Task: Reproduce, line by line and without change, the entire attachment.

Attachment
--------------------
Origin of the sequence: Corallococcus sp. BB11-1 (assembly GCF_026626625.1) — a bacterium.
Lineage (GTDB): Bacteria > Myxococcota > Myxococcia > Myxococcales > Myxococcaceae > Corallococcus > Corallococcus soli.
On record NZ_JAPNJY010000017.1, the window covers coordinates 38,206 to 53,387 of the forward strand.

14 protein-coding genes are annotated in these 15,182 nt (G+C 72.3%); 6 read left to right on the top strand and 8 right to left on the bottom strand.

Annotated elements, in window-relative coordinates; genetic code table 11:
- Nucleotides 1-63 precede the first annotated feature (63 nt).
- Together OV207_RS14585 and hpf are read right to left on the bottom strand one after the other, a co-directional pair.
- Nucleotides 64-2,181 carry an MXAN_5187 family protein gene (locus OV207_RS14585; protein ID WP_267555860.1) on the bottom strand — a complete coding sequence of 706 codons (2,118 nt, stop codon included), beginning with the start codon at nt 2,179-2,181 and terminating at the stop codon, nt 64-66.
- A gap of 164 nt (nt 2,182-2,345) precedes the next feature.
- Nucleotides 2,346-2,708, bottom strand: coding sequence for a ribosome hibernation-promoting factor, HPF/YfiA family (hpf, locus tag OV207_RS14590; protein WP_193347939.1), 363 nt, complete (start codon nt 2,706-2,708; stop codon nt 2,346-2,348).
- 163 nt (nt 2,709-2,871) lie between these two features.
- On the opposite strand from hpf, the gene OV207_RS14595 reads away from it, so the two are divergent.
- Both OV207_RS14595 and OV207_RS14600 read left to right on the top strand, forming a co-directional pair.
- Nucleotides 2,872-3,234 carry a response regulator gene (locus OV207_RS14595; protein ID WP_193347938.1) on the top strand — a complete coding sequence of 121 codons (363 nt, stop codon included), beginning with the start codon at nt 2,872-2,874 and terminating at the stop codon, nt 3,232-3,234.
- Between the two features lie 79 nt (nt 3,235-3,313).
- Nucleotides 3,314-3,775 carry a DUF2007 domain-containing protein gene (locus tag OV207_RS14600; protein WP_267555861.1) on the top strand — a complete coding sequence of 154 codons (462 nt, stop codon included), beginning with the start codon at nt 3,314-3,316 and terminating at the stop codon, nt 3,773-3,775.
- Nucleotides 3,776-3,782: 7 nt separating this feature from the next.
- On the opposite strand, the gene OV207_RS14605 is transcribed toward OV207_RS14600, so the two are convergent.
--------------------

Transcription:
Origin of the sequence: Corallococcus sp. BB11-1 (assembly GCF_026626625.1) — a bacterium.
Lineage (GTDB): Bacteria > Myxococcota > Myxococcia > Myxococcales > Myxococcaceae > Corallococcus > Corallococcus soli.
On record NZ_JAPNJY010000017.1, the window covers coordinates 38,206 to 53,387 of the forward strand.

14 protein-coding genes are annotated in these 15,182 nt (G+C 72.3%); 6 read left to right on the top strand and 8 right to left on the bottom strand.

Annotated elements, in window-relative coordinates; genetic code table 11:
- Nucleotides 1-63 precede the first annotated feature (63 nt).
- Together OV207_RS14585 and hpf are read right to left on the bottom strand one after the other, a co-directional pair.
- Nucleotides 64-2,181 carry an MXAN_5187 family protein gene (locus OV207_RS14585; protein ID WP_267555860.1) on the bottom strand — a complete coding sequence of 706 codons (2,118 nt, stop codon included), beginning with the start codon at nt 2,179-2,181 and terminating at the stop codon, nt 64-66.
- A gap of 164 nt (nt 2,182-2,345) precedes the next feature.
- Nucleotides 2,346-2,708, bottom strand: coding sequence for a ribosome hibernation-promoting factor, HPF/YfiA family (hpf, locus tag OV207_RS14590; protein WP_193347939.1), 363 nt, complete (start codon nt 2,706-2,708; stop codon nt 2,346-2,348).
- 163 nt (nt 2,709-2,871) lie between these two features.
- On the opposite strand from hpf, the gene OV207_RS14595 reads away from it, so the two are divergent.
- Both OV207_RS14595 and OV207_RS14600 read left to right on the top strand, forming a co-directional pair.
- Nucleotides 2,872-3,234 carry a response regulator gene (locus OV207_RS14595; protein ID WP_193347938.1) on the top strand — a complete coding sequence of 121 codons (363 nt, stop codon included), beginning with the start codon at nt 2,872-2,874 and terminating at the stop codon, nt 3,232-3,234.
- Between the two features lie 79 nt (nt 3,235-3,313).
- Nucleotides 3,314-3,775 carry a DUF2007 domain-containing protein gene (locus tag OV207_RS14600; protein WP_267555861.1) on the top strand — a complete coding sequence of 154 codons (462 nt, stop codon included), beginning with the start codon at nt 3,314-3,316 and terminating at the stop codon, nt 3,773-3,775.
- Nucleotides 3,776-3,782: 7 nt separating this feature from the next.
- On the opposite strand, the gene OV207_RS14605 is transcribed toward OV207_RS14600, so the two are convergent.